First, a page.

Conservation actions

Conservation and Research Actions Underway
CITES Appendix II. Several bird surveys have taken place on New Britain and New Ireland (Lecroy & Peckover 1983, Beehler et al. 2001, Bishop & Jones 2001, Davis et al. 2018). No conservation measures are known to have been taken.

Conservation and Research Actions Proposed
Determine best survey techniques. Survey to assess population size by investigating: its status in logged forest; its altitudinal range; and its abundance at different elevations. Search for presence in northern New Ireland. Employ local hunters to find nests for intensive observation. Solicit information about the species from tour operators and visiting birdwatchers (Davis et al. 2018). Continue to monitor forest loss within its range.
Review the validity of Special Agricultural Business Leases and ensure that they are not used to facilitate commercial logging (Nelson et al. 2014). Enforce regulations to prevent re-logging from taking place too quickly (Davis et al. 2018). Protect remaining areas of intact lowland forest (Davis et al. 2018).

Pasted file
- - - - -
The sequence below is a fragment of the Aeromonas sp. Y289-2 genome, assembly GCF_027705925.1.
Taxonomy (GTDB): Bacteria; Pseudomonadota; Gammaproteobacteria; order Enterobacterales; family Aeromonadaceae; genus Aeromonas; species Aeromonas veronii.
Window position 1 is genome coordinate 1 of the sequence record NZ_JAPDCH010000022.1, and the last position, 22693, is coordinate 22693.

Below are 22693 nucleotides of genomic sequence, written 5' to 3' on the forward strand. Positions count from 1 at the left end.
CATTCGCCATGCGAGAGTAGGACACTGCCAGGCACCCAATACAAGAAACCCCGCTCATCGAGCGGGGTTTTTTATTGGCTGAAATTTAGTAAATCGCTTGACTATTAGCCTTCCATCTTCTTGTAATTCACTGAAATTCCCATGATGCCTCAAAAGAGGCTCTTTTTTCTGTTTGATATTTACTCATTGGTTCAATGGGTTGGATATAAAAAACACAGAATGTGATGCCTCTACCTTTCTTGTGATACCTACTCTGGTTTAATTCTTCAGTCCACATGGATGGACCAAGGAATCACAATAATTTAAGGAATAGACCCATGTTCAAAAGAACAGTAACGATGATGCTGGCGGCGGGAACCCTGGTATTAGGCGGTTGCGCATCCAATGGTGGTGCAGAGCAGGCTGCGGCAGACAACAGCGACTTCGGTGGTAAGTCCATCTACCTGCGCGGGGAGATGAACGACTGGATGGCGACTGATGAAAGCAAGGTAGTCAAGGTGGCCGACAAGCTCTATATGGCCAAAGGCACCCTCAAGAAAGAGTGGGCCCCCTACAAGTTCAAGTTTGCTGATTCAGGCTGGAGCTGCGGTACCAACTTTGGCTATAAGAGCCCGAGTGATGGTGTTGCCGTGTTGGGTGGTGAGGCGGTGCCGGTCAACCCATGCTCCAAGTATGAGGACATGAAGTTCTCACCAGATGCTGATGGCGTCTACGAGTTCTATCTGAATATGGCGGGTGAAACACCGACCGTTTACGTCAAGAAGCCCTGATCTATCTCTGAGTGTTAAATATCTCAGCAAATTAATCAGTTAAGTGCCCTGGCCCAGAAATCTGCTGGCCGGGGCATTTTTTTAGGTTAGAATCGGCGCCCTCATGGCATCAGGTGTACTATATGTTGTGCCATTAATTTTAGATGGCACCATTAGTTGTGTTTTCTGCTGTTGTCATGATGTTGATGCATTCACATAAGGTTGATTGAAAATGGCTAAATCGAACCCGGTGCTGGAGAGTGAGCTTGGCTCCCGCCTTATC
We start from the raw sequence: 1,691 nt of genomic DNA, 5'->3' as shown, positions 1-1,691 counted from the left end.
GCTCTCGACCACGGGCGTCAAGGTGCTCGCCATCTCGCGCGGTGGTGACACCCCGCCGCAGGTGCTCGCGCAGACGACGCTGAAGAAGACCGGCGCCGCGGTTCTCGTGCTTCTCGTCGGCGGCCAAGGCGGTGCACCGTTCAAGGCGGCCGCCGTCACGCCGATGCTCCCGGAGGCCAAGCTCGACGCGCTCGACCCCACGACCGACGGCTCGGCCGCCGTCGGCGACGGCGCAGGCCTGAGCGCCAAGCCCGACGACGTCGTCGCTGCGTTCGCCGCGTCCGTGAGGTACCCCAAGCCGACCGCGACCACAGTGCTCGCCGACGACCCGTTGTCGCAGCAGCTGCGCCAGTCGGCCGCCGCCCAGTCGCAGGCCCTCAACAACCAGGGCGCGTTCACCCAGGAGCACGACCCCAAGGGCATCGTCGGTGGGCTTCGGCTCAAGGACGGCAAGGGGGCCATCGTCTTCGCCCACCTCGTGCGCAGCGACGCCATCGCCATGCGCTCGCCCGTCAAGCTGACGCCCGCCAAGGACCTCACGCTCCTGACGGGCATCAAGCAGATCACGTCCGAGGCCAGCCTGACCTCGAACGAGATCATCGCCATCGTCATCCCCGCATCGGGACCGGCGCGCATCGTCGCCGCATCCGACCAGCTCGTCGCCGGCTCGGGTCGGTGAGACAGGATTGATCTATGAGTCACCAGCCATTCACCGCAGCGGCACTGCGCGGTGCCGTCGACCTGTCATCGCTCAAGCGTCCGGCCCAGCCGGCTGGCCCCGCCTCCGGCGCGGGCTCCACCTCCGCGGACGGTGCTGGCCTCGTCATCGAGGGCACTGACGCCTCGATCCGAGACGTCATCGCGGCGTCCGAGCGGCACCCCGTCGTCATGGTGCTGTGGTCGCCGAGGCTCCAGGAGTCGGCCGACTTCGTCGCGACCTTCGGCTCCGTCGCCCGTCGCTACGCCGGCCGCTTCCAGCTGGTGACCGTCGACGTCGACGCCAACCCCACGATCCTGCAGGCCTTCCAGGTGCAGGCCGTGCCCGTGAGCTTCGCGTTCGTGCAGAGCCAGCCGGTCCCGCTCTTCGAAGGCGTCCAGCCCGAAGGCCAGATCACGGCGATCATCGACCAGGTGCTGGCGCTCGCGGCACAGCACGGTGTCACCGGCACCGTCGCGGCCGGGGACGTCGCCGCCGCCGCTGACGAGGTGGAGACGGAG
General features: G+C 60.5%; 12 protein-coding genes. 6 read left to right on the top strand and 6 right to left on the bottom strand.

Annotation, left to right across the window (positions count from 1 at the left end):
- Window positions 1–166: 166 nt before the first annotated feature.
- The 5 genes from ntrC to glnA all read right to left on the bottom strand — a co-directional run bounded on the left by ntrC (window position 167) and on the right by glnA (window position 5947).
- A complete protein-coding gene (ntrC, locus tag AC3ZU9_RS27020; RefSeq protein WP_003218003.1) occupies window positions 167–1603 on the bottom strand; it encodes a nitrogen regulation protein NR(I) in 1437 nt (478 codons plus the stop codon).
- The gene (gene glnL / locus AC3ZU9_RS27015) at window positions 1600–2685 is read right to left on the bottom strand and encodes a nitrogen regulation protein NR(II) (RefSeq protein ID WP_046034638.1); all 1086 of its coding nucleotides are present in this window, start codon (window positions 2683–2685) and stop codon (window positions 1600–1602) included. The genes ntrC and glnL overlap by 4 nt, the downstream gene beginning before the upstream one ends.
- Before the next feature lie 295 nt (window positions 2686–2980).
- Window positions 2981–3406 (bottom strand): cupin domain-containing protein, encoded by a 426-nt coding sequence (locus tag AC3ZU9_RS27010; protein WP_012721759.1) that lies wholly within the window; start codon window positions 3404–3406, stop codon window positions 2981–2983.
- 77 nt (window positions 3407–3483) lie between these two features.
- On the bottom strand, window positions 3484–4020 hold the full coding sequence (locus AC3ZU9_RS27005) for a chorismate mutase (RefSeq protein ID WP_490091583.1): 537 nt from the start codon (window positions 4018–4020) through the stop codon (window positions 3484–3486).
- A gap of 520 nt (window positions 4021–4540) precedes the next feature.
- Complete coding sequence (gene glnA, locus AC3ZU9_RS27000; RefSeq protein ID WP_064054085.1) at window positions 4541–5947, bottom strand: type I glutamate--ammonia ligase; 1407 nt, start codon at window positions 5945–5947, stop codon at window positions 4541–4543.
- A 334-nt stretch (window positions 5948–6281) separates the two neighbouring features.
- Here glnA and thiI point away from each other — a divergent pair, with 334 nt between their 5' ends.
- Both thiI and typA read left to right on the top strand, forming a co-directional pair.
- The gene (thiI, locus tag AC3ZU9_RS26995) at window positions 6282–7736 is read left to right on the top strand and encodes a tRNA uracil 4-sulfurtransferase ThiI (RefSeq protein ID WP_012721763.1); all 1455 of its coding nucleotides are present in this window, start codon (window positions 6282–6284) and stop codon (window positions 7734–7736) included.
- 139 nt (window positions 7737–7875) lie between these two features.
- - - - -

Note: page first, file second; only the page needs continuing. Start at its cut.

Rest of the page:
27-34 cm. Small, grey-and-white Accipiter. Adults dark grey above with rich chestnut hind collar and pale grey underparts. Juveniles have dark crowns, rufous upperparts with black mottling and pale buff underparts with strong dark streaks. Iris reported to be red, cere and legs pale yellow. Similar spp. Chestnut collar and short tail distinguish adult from similar Slaty-mantled Sparrowhawk A. luteoschistaceus. Grey Goshawk A. novaehollandiae adults are richer rufous below but variable juveniles may differ only in larger size and longer tail. Voice Unknown. Hints Perhaps most common in mountains, especially on New Ireland.


Text account compilers
Wheatley, H.

Beehler, B.M., Bishop, K.D., Burrows, I., Diamond, J.M., Dutson, G., Bird, J., North, A., O'Brien, A., Derhé, M., Benstead, P., Mahood, S., Stattersfield, A. & Davies, R.

Recommended citation
BirdLife International (2022) Species factsheet: Accipiter brachyurus. Downloaded from on 03/07/2022. Recommended citation for factsheets for more than one species: BirdLife International (2022) IUCN Red List for birds. Downloaded from on 03/07/2022.